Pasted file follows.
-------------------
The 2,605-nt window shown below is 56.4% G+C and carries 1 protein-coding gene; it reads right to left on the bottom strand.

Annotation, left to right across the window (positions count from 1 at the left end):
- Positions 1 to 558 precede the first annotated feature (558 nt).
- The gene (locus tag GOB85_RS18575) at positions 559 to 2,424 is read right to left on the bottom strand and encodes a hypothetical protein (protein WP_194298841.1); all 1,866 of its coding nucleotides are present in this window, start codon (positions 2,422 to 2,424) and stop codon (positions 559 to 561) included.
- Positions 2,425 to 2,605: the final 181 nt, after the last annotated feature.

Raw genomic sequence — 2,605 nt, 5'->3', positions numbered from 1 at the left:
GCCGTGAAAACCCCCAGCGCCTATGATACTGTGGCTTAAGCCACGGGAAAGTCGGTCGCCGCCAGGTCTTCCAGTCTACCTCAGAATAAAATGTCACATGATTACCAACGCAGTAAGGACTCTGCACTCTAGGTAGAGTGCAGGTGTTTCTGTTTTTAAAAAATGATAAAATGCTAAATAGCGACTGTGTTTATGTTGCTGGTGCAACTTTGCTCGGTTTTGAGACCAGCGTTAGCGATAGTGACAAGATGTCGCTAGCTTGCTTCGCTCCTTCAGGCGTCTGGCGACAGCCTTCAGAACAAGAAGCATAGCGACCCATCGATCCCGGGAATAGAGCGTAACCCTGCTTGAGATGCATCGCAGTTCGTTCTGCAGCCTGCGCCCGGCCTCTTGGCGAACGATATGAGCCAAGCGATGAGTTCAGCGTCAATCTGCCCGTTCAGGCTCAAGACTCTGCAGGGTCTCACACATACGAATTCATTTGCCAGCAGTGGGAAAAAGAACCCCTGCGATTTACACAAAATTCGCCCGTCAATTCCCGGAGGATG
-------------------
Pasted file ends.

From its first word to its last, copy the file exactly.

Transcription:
The 2,605-nt window shown below is 56.4% G+C and carries 1 protein-coding gene; it reads right to left on the bottom strand.

Annotation, left to right across the window (positions count from 1 at the left end):
- Positions 1 to 558 precede the first annotated feature (558 nt).
- The gene (locus tag GOB85_RS18575) at positions 559 to 2,424 is read right to left on the bottom strand and encodes a hypothetical protein (protein WP_194298841.1); all 1,866 of its coding nucleotides are present in this window, start codon (positions 2,422 to 2,424) and stop codon (positions 559 to 561) included.
- Positions 2,425 to 2,605: the final 181 nt, after the last annotated feature.

Raw genomic sequence — 2,605 nt, 5'->3', positions numbered from 1 at the left:
GCCGTGAAAACCCCCAGCGCCTATGATACTGTGGCTTAAGCCACGGGAAAGTCGGTCGCCGCCAGGTCTTCCAGTCTACCTCAGAATAAAATGTCACATGATTACCAACGCAGTAAGGACTCTGCACTCTAGGTAGAGTGCAGGTGTTTCTGTTTTTAAAAAATGATAAAATGCTAAATAGCGACTGTGTTTATGTTGCTGGTGCAACTTTGCTCGGTTTTGAGACCAGCGTTAGCGATAGTGACAAGATGTCGCTAGCTTGCTTCGCTCCTTCAGGCGTCTGGCGACAGCCTTCAGAACAAGAAGCATAGCGACCCATCGATCCCGGGAATAGAGCGTAACCCTGCTTGAGATGCATCGCAGTTCGTTCTGCAGCCTGCGCCCGGCCTCTTGGCGAACGATATGAGCCAAGCGATGAGTTCAGCGTCAATCTGCCCGTTCAGGCTCAAGACTCTGCAGGGTCTCACACATACGAATTCATTTGCCAGCAGTGGGAAAAAGAACCCCTGCGATTTACACAAAATTCGCCCGTCAATTCCCGGAGGATG